Is Scotland immigration friendly

The big dream of independence

British Prime Minister Boris Johnson loves this tactic, it is called the "dead cat strategy" and it works like this: If an unloved topic gets too much attention, it is best to "throw a dead cat on the dining room table" like Johnson once stated in an article. What he meant: You have to create a distraction.

The Scottish National Party (SNP) also seems to have subscribed to this strategy. As soon as criticism arises here and beyond Hadrian's Wall, First Minister Nicola Sturgeon throws a dead cat on the table. Whether it concerns the education system, the difficulties faced by companies in the Corona crisis, the sluggish start to the vaccination program, the dream of independence is always sought. Once Scotland is autonomous, it is promised that everything will be fine.

In fact, the majority of the population seems to believe so, although a number of problems could already be solved by the regional government. According to the latest polls, up to 58 percent of people in the north are currently behind the idea of ​​Scotland's independence. Brexit is seen as the strongest driver. In the 2016 referendum, a clear majority of Scots voted against Britain's exit from the EU. With their pro-European stance, Sturgeon rose to become the actual opposition of the conservative Tories. She likes to portray herself as anti-Boris, which was particularly beneficial to her during the pandemic. The First Minister gave the impression that she was in control of the situation.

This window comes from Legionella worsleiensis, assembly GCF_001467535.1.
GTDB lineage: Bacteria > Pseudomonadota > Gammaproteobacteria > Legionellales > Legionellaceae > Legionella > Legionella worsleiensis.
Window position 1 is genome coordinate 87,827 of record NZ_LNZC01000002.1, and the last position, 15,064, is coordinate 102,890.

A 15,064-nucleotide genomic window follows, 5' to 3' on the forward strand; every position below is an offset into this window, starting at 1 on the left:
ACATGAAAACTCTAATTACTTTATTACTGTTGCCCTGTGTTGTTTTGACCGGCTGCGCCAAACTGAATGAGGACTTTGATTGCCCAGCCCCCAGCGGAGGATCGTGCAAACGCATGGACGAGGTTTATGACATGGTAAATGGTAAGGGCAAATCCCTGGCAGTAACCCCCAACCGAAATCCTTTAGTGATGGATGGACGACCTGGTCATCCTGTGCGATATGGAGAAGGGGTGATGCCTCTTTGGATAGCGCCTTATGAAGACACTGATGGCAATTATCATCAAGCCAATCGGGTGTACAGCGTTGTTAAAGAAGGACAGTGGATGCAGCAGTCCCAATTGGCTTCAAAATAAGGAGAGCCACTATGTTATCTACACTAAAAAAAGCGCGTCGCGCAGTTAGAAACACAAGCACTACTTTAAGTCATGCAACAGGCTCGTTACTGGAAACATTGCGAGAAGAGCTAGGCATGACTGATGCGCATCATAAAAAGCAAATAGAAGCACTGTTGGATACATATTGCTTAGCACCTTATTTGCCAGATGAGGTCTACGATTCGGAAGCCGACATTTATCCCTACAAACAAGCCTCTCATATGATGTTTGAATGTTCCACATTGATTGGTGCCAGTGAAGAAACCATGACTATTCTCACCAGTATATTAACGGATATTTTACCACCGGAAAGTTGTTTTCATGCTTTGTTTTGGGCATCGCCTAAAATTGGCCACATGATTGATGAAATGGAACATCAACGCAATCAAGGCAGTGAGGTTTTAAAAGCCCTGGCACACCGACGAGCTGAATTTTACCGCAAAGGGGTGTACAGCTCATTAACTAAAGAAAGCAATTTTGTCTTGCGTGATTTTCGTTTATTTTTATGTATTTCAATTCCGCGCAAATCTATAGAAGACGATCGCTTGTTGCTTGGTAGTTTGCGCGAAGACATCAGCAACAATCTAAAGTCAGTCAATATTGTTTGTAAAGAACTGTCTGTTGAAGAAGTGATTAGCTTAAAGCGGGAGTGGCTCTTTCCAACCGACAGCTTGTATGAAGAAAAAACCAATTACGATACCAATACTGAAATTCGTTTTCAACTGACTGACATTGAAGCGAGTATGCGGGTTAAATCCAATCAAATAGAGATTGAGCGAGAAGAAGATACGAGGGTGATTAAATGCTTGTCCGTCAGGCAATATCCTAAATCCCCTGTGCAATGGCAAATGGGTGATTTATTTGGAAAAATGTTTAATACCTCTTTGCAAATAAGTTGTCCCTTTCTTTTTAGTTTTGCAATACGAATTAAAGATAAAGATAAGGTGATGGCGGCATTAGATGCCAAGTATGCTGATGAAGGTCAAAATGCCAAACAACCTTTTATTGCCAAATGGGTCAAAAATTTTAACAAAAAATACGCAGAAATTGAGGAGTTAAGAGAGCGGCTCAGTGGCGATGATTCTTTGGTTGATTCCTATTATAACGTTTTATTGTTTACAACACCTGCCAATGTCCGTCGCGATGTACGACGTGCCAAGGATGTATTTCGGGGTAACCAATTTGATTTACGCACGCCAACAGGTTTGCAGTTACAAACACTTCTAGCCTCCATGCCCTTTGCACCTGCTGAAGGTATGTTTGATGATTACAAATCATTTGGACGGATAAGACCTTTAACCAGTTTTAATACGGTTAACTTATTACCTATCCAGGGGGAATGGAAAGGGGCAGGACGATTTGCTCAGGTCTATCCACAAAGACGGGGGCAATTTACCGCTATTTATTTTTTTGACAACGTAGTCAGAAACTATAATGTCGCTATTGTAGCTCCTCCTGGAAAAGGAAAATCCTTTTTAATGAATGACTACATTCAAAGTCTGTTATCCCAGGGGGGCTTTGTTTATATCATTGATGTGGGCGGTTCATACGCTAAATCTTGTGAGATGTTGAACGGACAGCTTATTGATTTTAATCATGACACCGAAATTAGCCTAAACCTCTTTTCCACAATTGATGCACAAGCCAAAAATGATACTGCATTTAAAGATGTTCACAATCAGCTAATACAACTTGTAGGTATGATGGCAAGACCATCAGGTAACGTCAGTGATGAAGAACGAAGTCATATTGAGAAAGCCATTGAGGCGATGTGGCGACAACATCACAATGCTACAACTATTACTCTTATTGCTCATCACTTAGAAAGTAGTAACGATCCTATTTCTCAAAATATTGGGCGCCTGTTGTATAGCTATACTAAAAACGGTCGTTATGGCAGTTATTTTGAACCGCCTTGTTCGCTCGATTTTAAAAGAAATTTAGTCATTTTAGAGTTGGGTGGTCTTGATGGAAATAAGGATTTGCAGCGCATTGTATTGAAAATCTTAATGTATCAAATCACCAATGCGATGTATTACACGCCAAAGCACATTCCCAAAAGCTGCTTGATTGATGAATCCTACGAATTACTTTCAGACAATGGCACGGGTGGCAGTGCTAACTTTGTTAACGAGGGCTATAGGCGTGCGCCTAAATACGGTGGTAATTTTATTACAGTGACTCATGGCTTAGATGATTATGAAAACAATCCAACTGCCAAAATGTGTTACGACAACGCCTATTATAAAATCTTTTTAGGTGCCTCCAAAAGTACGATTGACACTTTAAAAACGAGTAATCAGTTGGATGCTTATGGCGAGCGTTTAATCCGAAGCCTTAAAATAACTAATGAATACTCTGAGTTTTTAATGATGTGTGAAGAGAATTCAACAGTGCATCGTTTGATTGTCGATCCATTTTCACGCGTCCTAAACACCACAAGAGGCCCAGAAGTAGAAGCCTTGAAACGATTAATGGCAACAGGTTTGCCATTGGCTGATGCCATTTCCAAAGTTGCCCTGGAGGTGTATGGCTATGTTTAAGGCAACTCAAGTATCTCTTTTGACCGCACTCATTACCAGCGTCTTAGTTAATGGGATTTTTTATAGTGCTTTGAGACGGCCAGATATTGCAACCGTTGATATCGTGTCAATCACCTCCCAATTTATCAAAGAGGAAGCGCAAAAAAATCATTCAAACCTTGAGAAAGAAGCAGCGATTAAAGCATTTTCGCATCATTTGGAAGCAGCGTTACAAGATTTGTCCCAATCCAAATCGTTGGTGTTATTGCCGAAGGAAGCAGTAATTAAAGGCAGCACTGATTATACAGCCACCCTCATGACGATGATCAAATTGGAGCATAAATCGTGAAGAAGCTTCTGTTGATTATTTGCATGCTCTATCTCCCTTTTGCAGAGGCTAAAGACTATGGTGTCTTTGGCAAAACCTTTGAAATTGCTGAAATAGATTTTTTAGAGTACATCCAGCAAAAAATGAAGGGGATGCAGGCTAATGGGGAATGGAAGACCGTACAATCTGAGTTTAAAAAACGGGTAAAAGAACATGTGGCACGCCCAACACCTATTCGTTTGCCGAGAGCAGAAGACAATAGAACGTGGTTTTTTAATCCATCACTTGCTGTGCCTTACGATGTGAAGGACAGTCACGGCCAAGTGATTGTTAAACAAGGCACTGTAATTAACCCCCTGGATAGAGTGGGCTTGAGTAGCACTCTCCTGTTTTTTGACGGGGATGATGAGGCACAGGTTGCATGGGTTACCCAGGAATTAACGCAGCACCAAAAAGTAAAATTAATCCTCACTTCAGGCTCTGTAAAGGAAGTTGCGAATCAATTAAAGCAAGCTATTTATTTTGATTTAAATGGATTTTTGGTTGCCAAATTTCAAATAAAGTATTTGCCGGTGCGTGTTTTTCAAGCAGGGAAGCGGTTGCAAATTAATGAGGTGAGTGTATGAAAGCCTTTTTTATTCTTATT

A gift for the independence fans

To the astonishment of many observers, she was able to skilfully whitewash up the fact that the crisis management is hardly better than in England. The virus is also raging in the north, and measured in terms of population, the region is one of the most affected in the world. But while Johnson is confusing with grandiose slogans, unrealistic promises and U-turns, Sturgeon is cool, matter-of-fact, and serious. Johnson is, if you will, a gift for Independence fans. This is one of the reasons why Sturgeon's political star shines brighter than ever. Nevertheless, Brexit plays into your hands. "Scotland is coming back soon, Europe", the Prime Minister prophesied at the turn of the year.

The words sounded like balm for the battered souls of the EU friends, even if the reality is much more complicated. Would Brussels want to accept Scotland at all and thus open Pandora's box for further separatist movements in Europe? The SNP insists that joining the community of states is not an expansion. Rather, it is basically calling for EU membership on the same terms as Scotland has enjoyed as part of the Kingdom for the past 40 years. Euro? Rather no. Exceptions? Rather yes. But how does Scotland intend to thrive economically as an independent country? So far, the opponents of the spin-off have not given specific answers to the innumerable questions.

But the Scots are not that open, liberal and immigration-friendly. Far too often this image is unfortunately mixed up with tartan patriotism and anglophobia. In this respect they differ little from the English nationalists. If Sturgeon accuses the Tories of leading the country into disaster by leaving the EU, the question may be allowed: Why would a separation of the Scots from the Kingdom cause less damage? To be able to hold a referendum, Boris Johnson would have to approve anyway. But he refuses.

The Scots elect a new parliament in May. Should Sturgeon's SNP celebrate a landslide victory, as everything indicates, it will be difficult for Johnson to stick to his no. Nevertheless, he has a majority of 80 seats in the lower house, he could sit out the dispute. Politically it would be madness for him. A breakup of the kingdom would also end his career. It will be interesting to see which dead cat Johnson throws on the table in the summer.